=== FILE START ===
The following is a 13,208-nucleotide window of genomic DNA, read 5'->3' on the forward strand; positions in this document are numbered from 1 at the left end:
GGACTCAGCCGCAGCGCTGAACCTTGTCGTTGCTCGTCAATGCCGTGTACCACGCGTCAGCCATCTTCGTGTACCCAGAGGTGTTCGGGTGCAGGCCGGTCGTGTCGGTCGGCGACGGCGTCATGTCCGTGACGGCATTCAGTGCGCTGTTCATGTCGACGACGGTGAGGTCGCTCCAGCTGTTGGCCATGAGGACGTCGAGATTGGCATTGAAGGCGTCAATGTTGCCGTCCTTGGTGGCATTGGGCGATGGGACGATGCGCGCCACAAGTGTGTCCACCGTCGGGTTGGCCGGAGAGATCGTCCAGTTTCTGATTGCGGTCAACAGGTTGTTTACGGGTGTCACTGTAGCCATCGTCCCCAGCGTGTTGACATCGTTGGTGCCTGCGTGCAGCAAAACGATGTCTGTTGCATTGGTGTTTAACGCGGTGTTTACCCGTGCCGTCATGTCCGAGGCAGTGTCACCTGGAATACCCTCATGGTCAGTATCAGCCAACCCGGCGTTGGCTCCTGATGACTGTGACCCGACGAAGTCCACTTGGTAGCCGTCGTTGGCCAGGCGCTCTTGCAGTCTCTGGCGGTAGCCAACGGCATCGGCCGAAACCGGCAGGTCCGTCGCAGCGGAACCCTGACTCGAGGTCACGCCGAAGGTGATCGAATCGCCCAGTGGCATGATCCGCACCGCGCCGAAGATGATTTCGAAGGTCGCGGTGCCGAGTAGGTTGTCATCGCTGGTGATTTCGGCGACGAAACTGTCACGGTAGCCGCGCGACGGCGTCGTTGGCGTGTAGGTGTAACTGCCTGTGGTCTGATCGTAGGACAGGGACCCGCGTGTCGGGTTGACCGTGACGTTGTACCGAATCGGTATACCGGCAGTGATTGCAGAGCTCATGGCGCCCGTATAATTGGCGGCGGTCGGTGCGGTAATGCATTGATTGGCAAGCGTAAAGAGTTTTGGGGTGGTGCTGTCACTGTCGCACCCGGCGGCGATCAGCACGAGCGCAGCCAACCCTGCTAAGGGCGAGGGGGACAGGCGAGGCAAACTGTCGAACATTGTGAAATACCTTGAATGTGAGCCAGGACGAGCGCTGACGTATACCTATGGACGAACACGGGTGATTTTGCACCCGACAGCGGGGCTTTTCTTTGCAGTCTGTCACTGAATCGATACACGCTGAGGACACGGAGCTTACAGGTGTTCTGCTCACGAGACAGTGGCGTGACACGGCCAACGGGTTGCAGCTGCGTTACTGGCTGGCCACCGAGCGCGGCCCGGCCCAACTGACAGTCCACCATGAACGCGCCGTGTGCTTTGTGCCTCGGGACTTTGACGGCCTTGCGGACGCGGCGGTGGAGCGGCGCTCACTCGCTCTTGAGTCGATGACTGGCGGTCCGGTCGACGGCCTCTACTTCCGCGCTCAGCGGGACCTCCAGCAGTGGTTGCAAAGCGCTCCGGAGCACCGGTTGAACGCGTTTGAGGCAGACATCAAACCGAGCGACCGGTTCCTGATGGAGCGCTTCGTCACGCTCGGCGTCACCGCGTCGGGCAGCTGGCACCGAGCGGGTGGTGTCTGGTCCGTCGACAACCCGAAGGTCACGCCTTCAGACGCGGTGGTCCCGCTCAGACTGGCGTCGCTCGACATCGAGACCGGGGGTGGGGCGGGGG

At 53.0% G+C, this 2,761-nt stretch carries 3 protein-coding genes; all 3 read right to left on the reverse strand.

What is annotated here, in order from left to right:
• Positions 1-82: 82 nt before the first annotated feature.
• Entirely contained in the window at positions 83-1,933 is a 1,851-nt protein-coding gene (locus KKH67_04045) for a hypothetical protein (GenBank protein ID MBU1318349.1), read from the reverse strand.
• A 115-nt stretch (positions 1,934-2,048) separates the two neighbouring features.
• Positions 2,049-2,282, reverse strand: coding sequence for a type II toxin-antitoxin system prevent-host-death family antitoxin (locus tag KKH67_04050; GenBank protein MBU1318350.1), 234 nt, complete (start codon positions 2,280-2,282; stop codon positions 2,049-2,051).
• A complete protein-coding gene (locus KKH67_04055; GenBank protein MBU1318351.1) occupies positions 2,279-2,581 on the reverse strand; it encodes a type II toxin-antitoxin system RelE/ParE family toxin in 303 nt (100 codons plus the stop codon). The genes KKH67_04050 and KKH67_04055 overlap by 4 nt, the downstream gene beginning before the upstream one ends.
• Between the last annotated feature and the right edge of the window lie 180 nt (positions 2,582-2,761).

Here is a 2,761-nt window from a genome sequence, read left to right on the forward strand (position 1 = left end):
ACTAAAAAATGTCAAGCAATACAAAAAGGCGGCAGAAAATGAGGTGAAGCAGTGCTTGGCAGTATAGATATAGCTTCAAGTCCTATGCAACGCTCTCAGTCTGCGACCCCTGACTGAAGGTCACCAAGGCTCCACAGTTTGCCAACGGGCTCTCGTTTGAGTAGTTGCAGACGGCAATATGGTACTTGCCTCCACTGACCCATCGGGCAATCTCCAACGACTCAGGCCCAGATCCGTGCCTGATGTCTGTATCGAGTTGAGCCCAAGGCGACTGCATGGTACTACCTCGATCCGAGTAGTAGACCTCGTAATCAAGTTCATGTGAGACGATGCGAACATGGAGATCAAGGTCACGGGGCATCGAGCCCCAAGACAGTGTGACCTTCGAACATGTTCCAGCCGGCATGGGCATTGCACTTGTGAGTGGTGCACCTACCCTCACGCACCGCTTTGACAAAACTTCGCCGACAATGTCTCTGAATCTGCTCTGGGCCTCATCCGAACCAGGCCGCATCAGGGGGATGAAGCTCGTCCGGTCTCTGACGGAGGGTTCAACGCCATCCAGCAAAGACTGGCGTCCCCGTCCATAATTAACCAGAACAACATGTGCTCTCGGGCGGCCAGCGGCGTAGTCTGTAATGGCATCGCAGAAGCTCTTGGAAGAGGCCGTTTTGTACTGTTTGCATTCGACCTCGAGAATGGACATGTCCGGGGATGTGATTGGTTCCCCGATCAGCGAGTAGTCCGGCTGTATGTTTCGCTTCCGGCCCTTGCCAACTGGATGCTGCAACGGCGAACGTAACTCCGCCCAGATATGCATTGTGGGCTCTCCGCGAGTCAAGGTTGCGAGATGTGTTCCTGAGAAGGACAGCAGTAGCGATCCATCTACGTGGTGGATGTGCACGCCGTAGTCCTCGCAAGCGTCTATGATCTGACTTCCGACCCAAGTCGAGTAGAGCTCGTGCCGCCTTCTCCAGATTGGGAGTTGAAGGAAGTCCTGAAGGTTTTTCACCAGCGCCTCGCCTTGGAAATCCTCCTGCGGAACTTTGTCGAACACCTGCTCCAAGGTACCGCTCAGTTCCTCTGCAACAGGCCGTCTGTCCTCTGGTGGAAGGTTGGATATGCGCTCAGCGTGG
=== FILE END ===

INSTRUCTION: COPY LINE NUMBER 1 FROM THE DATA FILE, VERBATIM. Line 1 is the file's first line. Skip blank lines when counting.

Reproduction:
The following is a 13,208-nucleotide window of genomic DNA, read 5'->3' on the forward strand; positions in this document are numbered from 1 at the left end: